Smoking and the pathogenesis of gastroduodenal ulcer – recent mechanistic update
- Cite this article as:
- Maity, P., Biswas, K., Roy, S. et al. Mol Cell Biochem (2003) 253: 329. doi:10.1023/A:1026040723669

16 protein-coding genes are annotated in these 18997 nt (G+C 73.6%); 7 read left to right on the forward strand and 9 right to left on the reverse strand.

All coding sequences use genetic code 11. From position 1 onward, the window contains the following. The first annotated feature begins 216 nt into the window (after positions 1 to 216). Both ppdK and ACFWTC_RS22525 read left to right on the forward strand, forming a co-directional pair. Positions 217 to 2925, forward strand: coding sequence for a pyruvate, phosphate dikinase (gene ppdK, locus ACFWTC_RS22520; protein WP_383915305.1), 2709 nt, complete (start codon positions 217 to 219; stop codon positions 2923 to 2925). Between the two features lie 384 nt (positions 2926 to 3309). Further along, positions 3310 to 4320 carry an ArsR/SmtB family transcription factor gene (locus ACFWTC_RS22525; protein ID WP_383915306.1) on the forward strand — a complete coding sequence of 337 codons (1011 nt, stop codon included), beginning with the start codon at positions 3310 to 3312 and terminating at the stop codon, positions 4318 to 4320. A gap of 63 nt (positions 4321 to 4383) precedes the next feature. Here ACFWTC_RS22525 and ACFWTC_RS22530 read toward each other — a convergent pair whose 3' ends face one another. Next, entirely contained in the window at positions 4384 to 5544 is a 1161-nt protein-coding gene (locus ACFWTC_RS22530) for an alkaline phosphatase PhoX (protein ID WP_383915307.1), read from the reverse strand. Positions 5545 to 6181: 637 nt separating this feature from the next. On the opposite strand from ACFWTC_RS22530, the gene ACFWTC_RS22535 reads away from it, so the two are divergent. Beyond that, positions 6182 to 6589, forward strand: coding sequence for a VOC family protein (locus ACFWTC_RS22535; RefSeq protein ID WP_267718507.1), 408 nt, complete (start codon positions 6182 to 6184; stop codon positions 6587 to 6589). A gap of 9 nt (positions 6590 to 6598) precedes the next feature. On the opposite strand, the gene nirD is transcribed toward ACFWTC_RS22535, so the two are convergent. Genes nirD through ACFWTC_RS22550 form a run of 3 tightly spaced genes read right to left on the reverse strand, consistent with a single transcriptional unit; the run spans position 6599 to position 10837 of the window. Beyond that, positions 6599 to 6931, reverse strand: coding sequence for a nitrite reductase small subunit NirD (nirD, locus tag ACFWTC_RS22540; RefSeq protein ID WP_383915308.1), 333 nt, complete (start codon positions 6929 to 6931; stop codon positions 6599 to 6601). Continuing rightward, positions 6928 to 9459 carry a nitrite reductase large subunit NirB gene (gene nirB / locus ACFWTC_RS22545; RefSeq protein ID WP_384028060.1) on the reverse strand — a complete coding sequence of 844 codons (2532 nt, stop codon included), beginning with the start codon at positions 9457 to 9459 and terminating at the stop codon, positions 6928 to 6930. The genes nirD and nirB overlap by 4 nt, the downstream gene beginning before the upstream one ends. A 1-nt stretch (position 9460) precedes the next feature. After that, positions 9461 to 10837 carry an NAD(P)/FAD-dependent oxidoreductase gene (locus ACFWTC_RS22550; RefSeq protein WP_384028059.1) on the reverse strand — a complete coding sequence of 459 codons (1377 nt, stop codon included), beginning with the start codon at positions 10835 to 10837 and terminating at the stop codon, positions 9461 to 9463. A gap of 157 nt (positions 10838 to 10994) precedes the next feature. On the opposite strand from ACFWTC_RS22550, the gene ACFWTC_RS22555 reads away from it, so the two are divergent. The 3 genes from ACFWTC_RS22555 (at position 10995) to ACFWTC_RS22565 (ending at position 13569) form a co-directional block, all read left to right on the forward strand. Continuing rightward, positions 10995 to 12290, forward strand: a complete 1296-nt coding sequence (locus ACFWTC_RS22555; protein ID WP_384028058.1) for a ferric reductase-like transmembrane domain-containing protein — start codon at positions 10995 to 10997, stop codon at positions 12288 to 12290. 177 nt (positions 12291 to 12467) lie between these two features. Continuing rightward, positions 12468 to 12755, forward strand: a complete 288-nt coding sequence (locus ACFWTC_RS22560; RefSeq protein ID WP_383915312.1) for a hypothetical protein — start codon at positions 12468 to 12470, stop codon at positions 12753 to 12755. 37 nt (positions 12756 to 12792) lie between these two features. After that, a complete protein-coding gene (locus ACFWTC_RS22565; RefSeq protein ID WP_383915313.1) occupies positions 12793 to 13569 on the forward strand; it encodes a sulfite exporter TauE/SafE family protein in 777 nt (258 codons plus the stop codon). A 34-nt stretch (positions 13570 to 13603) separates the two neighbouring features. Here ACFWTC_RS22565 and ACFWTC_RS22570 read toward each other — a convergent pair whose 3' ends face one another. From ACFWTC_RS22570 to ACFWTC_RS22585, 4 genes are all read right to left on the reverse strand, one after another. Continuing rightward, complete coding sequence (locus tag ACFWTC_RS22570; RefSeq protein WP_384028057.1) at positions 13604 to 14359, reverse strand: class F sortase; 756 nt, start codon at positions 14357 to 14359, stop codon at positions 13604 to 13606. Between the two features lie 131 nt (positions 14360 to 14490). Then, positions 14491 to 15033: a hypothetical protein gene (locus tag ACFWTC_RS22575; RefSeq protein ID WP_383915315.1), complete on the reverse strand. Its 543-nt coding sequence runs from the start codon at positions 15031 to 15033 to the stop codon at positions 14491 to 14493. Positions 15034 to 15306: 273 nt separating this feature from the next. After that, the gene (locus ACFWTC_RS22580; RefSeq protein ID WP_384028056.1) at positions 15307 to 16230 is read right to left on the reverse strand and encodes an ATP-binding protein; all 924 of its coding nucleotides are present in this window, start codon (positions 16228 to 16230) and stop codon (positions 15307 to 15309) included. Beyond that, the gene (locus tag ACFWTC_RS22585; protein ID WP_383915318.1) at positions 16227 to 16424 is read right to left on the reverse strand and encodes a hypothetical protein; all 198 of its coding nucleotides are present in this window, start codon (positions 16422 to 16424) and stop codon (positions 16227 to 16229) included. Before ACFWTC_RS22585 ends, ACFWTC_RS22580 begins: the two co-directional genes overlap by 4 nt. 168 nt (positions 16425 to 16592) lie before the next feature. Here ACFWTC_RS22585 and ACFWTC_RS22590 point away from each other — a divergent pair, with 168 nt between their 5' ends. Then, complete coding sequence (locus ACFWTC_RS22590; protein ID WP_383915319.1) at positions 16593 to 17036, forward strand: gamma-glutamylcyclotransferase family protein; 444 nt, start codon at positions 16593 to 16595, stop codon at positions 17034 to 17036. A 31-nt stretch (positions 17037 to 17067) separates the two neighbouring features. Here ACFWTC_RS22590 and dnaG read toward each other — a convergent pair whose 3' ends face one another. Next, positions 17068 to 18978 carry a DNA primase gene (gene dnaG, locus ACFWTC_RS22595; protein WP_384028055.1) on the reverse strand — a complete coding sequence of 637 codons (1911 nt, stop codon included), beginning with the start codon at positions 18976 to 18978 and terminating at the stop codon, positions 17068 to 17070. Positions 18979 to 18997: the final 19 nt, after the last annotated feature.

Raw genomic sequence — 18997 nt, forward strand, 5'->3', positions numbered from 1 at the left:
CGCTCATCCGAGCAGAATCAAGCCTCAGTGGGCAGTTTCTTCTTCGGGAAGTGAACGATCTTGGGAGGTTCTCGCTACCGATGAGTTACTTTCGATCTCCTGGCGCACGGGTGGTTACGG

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Peptic ulcer is a common disorder of gastrointestinal system and its pathogenesis is multifactorial, where smoking and nicotine have significant adverse effects. Smoking and chronic nicotine treatment stimulate basal acid output which is more pronounced in the smokers having duodenal ulcer. This increased gastric acid secretion is mediated through the stimulation of H2-receptor by histamine released after mast cell degranulation and due to the increase of the functional parietal cell volume or secretory capacity in smokers. Smoking and nicotine stimulate pepsinogen secretion also by increasing chief cell number or with an enhancement of their secretory capacity. Long-term nicotine treatment in rats also significantly decreases total mucus neck cell population and neck-cell mucus volume. Smoking also increases bile salt reflux rate and gastric bile salt concentration thereby increasing duodenogastric reflux that raises the risk of gastric ulcer in smokers. Smoking and nicotine not only induce ulceration, but they also potentiate ulceration caused by H. pylori, alcohol, nonsteroidal anti-inflammatory drugs or cold restrain stress. Polymorphonuclear neutrophils (PMN) play an important role in ulcerogenesis through oxidative damage of the mucosa by increasing the generation of reactive oxygen intermediates (ROI), which is potentiated by nicotine and smoking. Nicotine by a cAMP-protein kinase A signaling system elevates the endogenous vasopressin level, which plays an aggressive role in the development of gastroduodenal lesions. Smoking increases production of platelet activating factor (PAF) and endothelin, which are potent gastric ulcerogens. Cigarette smoking and nicotine reduce the level of circulating epidermal growth factor (EGF) and decrease the secretion of EGF from the salivary gland, which are necessary for gastric mucosal cell renewal. Nicotine also decreases prostaglandin generation in the gastric mucosa of smokers, thereby making the mucosa susceptible to ulceration. ROI generation and ROI-mediated gastric mucosal cell apoptosis are also considered to be important mechanism for aggravation of ulcer by cigarette smoke or nicotine. Both smoking and nicotine reduce angiogenesis in the gastric mucosa through inhibition of nitric oxide synthesis thereby arresting cell renewal process. Smoking or smoke extract impairs both spontaneous and drug-induced healing of ulcer. Smoke extract also inhibits gastric mucosal cell proliferation by reducing ornithine decarboxylase activity, which synthesises growth-promoting polyamines. It is concluded that gastric mucosal integrity is maintained by an interplay of some aggressive and defensive factors controlling apoptotic cell death and cell proliferation and smoking potentiates ulcer by disturbing this balance.